Senior business leaders from across the G20 flooded into Sydney this week for the B20 Australian summit. Their focus will be on ways to facilitate and boost employment growth, which will be necessary to support the broader growth target outlined at the G20 Meeting of Finance Ministers and Central Bank Governors meeting.
Back in February, Treasurer Joe Hockey announced that countries in the G20 will aim to increase global real GDP by an additional 2 per cent (presumably on top of the current economic outlook) or around US$2 trillion over the next five years.
A lack of growth has plagued much of the developed world since Lehman Brothers collapsed in September 2008. Achieving any growth remains a problem for Europe -- where many countries face more than a decade of lost growth -- and we are only now seeing a sustained and resilient recovery in the United States and the United Kingdom.
But although admirable, the goal faces some practical issues. Unfortunate there is no central bank in the world that can forecast effectively. There is no Treasury department or investment bank that can do so either.
If central bank forecasts are nonsense -- and unfortunately they are -- how exactly do you measure the success of the G20 growth target? Isn’t the counterfactual completely arbitrary? How can you possibly monitor and enforce this accord?
The truth is you can’t, and that makes some of the discussions at the G20 and this week’s B20 meetings feel a little hollow. But even though we cannot measure the success of these discussions, it shouldn’t stand in the way of us tackling important issues.
Employment is one such issue. The developed world has an unemployment problem but also a participation problem. The participation rate in most developed countries is trending down as the baby boomers enter retirement. Life expectancy continues to rise, putting a strain on the workforce and the tax base of most countries.
Australia is no exception. Our recent job performance has been ordinary and government forecasts suggest that this will continue. The Department of Employment estimates that employment will rise by 838,000 over the five years to November 2018; growth of 7.3 per cent compared with employment in November 2013.
At first glance this might appear impressive, but under the government’s current scenario, employment growth fails to keep pace with population growth, resulting in a noticeable rise in the unemployment rate over the next five years. It marks a continuation of the worst employment growth since the early 1990s.
The best way to improve participation is to address market failures for three distinct groups: the young, the old and women in general.
Youth unemployment is arguably our most pressing labour market issue. It has increased significantly since the global financial began and remains stubbornly high. At the same time, participation has plunged.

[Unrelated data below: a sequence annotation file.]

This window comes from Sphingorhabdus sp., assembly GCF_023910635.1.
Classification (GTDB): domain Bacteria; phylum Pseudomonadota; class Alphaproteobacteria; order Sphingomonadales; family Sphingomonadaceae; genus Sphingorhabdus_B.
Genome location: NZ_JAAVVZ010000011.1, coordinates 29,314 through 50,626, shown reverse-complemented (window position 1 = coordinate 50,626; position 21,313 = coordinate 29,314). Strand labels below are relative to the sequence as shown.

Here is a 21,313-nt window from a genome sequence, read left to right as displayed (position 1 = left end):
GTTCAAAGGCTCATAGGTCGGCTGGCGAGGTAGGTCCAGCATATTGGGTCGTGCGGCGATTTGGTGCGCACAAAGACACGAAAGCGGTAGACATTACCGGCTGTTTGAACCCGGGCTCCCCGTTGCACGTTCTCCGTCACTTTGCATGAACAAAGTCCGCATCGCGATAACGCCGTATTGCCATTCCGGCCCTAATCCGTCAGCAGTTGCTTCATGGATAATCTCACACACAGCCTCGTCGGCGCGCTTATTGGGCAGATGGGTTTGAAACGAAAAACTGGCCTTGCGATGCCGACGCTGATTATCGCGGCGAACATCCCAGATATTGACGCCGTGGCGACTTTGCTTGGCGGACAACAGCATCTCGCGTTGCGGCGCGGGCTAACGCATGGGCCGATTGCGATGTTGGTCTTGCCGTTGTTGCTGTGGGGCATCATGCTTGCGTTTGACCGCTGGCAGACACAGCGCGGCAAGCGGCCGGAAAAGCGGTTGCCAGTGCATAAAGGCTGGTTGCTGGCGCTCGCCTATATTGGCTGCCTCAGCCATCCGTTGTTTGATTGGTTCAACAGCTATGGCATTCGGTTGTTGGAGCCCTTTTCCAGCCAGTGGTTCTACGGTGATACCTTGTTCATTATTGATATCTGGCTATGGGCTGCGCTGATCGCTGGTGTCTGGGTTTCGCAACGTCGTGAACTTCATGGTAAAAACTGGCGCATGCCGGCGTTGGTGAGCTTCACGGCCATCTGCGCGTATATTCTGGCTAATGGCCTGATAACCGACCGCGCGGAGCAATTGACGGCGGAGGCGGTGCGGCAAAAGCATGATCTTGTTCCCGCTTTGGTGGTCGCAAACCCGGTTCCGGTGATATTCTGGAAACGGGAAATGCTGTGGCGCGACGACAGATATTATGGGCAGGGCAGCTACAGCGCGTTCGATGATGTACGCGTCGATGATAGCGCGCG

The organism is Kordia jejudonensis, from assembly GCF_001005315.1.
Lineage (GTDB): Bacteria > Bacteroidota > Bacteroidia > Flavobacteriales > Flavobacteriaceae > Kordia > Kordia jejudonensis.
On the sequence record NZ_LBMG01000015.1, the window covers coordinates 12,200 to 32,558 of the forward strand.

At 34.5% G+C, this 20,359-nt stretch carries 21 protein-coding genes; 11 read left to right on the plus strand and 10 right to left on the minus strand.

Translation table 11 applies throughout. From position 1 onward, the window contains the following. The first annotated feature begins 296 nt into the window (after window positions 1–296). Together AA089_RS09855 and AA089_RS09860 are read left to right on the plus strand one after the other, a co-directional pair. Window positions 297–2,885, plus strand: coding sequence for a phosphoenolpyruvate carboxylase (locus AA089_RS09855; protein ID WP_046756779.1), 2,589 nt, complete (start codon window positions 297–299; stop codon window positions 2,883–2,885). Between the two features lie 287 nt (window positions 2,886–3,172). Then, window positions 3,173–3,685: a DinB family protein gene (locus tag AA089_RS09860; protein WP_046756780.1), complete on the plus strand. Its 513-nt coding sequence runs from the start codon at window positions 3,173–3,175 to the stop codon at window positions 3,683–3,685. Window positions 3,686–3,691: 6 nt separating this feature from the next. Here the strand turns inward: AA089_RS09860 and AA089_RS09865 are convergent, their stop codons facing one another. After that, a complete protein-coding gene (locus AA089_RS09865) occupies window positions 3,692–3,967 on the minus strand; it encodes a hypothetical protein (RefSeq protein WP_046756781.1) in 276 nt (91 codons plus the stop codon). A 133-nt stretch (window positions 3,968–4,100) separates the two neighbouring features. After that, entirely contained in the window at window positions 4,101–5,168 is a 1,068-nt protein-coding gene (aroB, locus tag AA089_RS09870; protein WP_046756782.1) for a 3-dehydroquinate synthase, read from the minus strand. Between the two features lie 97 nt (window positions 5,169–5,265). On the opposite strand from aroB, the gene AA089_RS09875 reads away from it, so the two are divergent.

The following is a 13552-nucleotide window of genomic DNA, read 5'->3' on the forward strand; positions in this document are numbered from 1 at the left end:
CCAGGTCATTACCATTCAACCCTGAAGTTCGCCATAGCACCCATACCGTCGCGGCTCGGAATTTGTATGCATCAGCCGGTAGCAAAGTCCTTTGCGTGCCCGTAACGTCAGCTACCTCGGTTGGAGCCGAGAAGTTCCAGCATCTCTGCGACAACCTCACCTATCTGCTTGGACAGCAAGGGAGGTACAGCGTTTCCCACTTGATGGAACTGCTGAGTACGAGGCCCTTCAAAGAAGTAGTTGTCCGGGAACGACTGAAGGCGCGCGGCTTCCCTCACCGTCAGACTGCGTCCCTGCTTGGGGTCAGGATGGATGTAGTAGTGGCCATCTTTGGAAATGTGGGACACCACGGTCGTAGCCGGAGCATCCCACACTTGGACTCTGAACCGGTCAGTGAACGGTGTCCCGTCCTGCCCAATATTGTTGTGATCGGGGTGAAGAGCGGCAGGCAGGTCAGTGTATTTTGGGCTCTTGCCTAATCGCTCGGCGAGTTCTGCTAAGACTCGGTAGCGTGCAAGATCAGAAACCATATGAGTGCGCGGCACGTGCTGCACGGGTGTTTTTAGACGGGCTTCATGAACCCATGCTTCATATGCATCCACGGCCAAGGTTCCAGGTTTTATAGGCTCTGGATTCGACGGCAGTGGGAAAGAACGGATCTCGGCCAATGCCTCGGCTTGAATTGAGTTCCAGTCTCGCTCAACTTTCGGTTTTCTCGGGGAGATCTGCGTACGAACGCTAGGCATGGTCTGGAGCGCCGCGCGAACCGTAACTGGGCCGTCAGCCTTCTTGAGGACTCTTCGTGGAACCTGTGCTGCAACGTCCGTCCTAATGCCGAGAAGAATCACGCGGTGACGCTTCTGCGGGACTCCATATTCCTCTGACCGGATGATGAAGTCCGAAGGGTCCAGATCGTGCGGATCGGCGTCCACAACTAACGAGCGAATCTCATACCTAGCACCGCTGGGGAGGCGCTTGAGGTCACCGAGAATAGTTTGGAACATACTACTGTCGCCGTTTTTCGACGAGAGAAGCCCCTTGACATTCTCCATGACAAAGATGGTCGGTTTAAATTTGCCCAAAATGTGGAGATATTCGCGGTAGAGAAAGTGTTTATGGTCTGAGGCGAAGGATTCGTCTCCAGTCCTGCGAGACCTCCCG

It’s a corny statement, but young people are our future. High unemployment among this group lowers human capital and experience and will eventually weigh on economic growth as their group transitions towards prime working age.
Australia has taken steps to increase the retirement age and, while that is repulsive to many Australians, it is something that they will need to learn to live with. But raising the retirement age will have a limited effect on labour market participation unless firms adjust their hiring practices.
Age discrimination remains a very real issue. Lose your job in your 50s? Good luck finding a new one. Businesses are often reluctant to hire older workers, particularly those who require additional training.
Our attitudes to older workers must change. But it is not simply enough to hire older workers. Businesses, both here and in other G20 countries, must recognise that an older workforce will require a more flexible working environment. This is particularly true for jobs involving manual labour, where many workers begin to struggle in their 50s. Consideration must be given to finding jobs that are appropriate for older workers, which take advantage of their skills and experience.
The final area of consideration is female employment. Rising participation among women boosted the economy through the 1990s and early 2000s but has stagnated at a level that is high by historical standards but still low compared with male participation.
Boosting female employment will require a more flexible workplace, particularly with regards to hours. Better incorporation of technology would allow many women to work from home when needed and that too would encourage more women to enter the workforce.
A big impediment to employment for women is childcare costs, which can make the jump from welfare-to-work a costly one. Research by both the International Monetary Fund and Organisation for Economic Co-operation and Development found that reducing the cost of childcare promotes female participation in the workforce.
The IMF estimates that a 50 per cent reduction in childcare costs could boost participation by between 6.5 to 10 per cent. By comparison, paid parental leave schemes have a negligible effect on workplace participation.
The growth target set out by the G20 under Australia’s presidency might be nonsense but we should nevertheless pursue reforms that boost employment. More flexible and tolerant workplaces are a must if we are to increase employment among the groups discussed.
Obviously that will need to be combined with more concrete proposals to boost growth, such as greater infrastructure spending and cutting red tape, which works as an impediment to business formation and expansion. But if achieved, growing employment among these groups could offset the recent effect that retiring baby boomers have had on workplace participation and provide a much-needed boost to economic growth.